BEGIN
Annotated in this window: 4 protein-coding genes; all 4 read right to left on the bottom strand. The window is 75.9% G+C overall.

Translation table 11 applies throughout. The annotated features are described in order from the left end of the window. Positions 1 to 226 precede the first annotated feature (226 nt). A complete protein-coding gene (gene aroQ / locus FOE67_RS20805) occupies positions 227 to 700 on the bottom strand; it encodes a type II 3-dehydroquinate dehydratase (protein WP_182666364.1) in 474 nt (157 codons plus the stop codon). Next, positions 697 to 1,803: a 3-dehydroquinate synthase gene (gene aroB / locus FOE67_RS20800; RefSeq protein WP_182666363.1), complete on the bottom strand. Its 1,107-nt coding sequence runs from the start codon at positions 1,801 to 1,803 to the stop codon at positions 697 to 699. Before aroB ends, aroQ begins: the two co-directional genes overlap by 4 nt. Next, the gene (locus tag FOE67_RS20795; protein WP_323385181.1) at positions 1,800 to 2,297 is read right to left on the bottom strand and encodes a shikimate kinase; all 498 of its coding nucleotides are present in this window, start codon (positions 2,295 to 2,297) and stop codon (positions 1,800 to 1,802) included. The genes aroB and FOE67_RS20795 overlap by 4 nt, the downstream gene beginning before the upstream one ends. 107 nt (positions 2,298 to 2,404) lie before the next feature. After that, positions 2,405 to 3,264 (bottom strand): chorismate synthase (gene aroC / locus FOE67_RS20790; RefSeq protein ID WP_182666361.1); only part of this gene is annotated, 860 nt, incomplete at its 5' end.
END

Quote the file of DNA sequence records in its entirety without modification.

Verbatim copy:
Annotated in this window: 4 protein-coding genes; all 4 read right to left on the bottom strand. The window is 75.9% G+C overall.

Translation table 11 applies throughout. The annotated features are described in order from the left end of the window. Positions 1 to 226 precede the first annotated feature (226 nt). A complete protein-coding gene (gene aroQ / locus FOE67_RS20805) occupies positions 227 to 700 on the bottom strand; it encodes a type II 3-dehydroquinate dehydratase (protein WP_182666364.1) in 474 nt (157 codons plus the stop codon). Next, positions 697 to 1,803: a 3-dehydroquinate synthase gene (gene aroB / locus FOE67_RS20800; RefSeq protein WP_182666363.1), complete on the bottom strand. Its 1,107-nt coding sequence runs from the start codon at positions 1,801 to 1,803 to the stop codon at positions 697 to 699. Before aroB ends, aroQ begins: the two co-directional genes overlap by 4 nt. Next, the gene (locus tag FOE67_RS20795; protein WP_323385181.1) at positions 1,800 to 2,297 is read right to left on the bottom strand and encodes a shikimate kinase; all 498 of its coding nucleotides are present in this window, start codon (positions 2,295 to 2,297) and stop codon (positions 1,800 to 1,802) included. The genes aroB and FOE67_RS20795 overlap by 4 nt, the downstream gene beginning before the upstream one ends. 107 nt (positions 2,298 to 2,404) lie before the next feature. After that, positions 2,405 to 3,264 (bottom strand): chorismate synthase (gene aroC / locus FOE67_RS20790; RefSeq protein ID WP_182666361.1); only part of this gene is annotated, 860 nt, incomplete at its 5' end.